Too Cold for Snowboarding?

“It’s not too cold; you just need more layers.”

“It’s never too cold for snowboarding.”

You may have heard that advice, or given it yourself. But this week, some resorts in the U.S. have decided that yes, it can be too cold for skiing or snowboarding. Too cold for customers, employees or running the equipment.

Too cold for skiing? Yes

Ski areas in Minnesota, Iowa, Wisconsin, Illinois, Michigan and Ohio are closed today and Wednesday. While I’m not aware of areas outside the Midwest closing this week due to the cold, it has happened before. In late 2017, for example, Wildcat Mountain in New Hampshire closed for a day.

It’s true that advanced technologies in clothing have made outside activity more comfortable. But extreme windchill temperatures are still hazardous for exposed flesh. And popular perceptions matter to the financial health of a business. If a resort incurs expenses on a day’s operation but very few customers show up, that hurts the bottom line. And can you imagine the PR disaster that would follow were a chairlift stop working, with skiers and riders suspended motionless in the frigid air?

We’ve all got our limits. They will depend, in part, on where we are. If you’ve spent a lot of money traveling to a resort area and renting a condo, you will feel more likely to brave the cold than you would be when deciding whether to get out of bed and drive to a hill that’s an hour away.

What’s your limit? At what temperature (or windchill) do you bail out?

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One Response to Too Cold for Snowboarding?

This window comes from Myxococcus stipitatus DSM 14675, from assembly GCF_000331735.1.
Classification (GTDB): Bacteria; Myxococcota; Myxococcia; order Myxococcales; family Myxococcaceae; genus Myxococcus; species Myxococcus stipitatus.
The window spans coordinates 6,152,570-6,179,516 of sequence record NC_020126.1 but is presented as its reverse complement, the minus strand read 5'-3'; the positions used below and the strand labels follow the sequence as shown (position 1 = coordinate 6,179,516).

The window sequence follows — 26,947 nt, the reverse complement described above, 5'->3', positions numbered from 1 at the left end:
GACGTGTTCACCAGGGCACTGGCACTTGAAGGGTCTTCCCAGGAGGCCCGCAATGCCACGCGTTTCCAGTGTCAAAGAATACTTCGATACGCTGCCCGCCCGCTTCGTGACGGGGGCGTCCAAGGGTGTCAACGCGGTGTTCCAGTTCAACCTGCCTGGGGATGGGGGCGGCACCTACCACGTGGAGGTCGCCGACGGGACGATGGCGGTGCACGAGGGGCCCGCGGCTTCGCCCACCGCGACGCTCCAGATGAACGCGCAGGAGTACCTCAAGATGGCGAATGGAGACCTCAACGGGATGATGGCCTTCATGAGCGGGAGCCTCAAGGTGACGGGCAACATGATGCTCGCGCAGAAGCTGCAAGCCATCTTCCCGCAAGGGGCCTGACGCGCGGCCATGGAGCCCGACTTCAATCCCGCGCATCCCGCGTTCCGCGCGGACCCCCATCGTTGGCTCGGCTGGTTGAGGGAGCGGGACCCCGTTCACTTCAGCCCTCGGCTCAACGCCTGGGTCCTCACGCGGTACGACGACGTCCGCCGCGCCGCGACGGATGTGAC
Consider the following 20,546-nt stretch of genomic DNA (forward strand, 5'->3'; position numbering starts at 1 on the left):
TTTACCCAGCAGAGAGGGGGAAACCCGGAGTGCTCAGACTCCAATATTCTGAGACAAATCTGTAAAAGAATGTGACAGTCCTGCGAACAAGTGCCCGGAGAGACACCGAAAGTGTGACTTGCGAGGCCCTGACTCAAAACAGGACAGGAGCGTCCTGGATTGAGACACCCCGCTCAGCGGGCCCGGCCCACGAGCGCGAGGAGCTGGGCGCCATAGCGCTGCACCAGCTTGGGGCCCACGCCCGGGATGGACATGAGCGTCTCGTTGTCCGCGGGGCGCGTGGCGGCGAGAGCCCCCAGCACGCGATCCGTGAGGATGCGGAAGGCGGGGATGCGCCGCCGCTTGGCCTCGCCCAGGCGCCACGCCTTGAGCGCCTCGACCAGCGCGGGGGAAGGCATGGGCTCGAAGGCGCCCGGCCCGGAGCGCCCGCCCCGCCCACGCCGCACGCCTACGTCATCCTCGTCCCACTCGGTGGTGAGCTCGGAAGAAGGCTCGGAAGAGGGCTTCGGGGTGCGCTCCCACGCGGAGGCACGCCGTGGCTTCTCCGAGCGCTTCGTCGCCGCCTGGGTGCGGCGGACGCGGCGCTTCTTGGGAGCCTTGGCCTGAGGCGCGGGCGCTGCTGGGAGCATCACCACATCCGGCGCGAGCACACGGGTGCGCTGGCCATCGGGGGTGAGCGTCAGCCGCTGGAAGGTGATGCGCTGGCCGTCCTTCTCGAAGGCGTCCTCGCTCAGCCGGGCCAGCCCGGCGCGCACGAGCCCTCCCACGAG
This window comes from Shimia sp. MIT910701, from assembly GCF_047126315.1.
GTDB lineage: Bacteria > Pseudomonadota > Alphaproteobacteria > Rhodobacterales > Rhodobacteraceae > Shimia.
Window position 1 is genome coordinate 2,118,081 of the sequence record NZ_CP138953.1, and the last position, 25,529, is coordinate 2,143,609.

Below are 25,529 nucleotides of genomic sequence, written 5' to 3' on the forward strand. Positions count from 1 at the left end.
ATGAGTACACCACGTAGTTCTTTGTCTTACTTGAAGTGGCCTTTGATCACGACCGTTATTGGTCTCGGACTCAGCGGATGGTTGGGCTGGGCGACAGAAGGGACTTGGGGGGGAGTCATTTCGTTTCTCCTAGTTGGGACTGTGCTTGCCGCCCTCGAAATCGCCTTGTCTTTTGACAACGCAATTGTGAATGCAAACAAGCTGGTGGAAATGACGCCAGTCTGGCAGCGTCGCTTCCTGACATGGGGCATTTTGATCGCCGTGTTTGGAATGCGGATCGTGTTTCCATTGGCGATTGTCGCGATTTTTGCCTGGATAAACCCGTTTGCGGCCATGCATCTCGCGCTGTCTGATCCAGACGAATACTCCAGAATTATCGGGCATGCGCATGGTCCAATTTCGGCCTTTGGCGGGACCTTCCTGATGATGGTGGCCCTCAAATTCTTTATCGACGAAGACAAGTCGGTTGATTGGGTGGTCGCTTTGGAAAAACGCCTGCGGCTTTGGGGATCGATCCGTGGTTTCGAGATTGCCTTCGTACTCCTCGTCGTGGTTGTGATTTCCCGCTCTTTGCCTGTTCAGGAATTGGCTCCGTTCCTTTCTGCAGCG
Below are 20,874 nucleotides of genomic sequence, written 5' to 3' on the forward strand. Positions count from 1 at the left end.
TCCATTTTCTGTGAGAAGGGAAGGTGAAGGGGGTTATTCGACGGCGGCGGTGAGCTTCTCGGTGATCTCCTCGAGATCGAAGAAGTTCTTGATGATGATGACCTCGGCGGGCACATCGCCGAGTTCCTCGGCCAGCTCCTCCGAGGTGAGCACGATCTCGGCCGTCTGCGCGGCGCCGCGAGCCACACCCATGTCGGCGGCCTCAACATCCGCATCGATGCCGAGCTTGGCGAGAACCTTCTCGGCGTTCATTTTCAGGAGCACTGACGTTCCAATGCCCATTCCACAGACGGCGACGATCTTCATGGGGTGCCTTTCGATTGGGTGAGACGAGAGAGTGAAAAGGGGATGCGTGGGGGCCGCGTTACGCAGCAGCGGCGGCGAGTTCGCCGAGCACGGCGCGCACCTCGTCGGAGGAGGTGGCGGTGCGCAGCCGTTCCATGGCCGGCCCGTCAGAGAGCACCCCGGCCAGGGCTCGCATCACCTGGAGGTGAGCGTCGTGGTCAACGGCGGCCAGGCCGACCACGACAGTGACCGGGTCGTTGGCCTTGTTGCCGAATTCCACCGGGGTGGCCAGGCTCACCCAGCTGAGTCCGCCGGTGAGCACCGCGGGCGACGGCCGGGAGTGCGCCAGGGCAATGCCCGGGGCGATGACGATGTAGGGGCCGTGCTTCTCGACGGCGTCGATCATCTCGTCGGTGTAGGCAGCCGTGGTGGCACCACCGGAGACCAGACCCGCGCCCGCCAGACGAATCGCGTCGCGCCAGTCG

1. Jill A. Davis-Yelle says:

    I’ve ridden in -16 degrees at Jay Peak in Vermont, but most recently on MLK day. My kids and I wound up at Camelback in Pennsylvania with an almost unbelievable -30 degrees with the windchill forecast.

    Camelback did not offer any deterrent on their website and even tried to sell my friend a full-price lift ticket, 45 minutes before it would have been nearly half price. We sent him to the lodge to wait while my son and I figured we’d try a run.

    The quad lifts were all closed and the base was a solid sheet of ice. The winds were so strong that we literally “blew” over to the next lift without even skating. The kids wound up taking a single run after realizing the conditions, while I bailed immediately. At 53, I wasn’t about to injure myself just before a better weekend in Vermont!

    The entire day was not completely lost, as my son got his board tuned. Inside that shop, the tech told us that Camelback was expecting between eight and nine thousand visitors there for the holiday weekend, and no one showed due to the weather.

    That said, and for the safety and concern of their customers, the resort should have closed that Monday. I was a bit put off by the fact that they would act so selfishly and I’m convinced that even if we had called ahead, we would’ve been told to come. It is our home mountain (such as it is) but I don’t feel bad about lost revenue because they just should have thought this through. Those were very dangerous temps!

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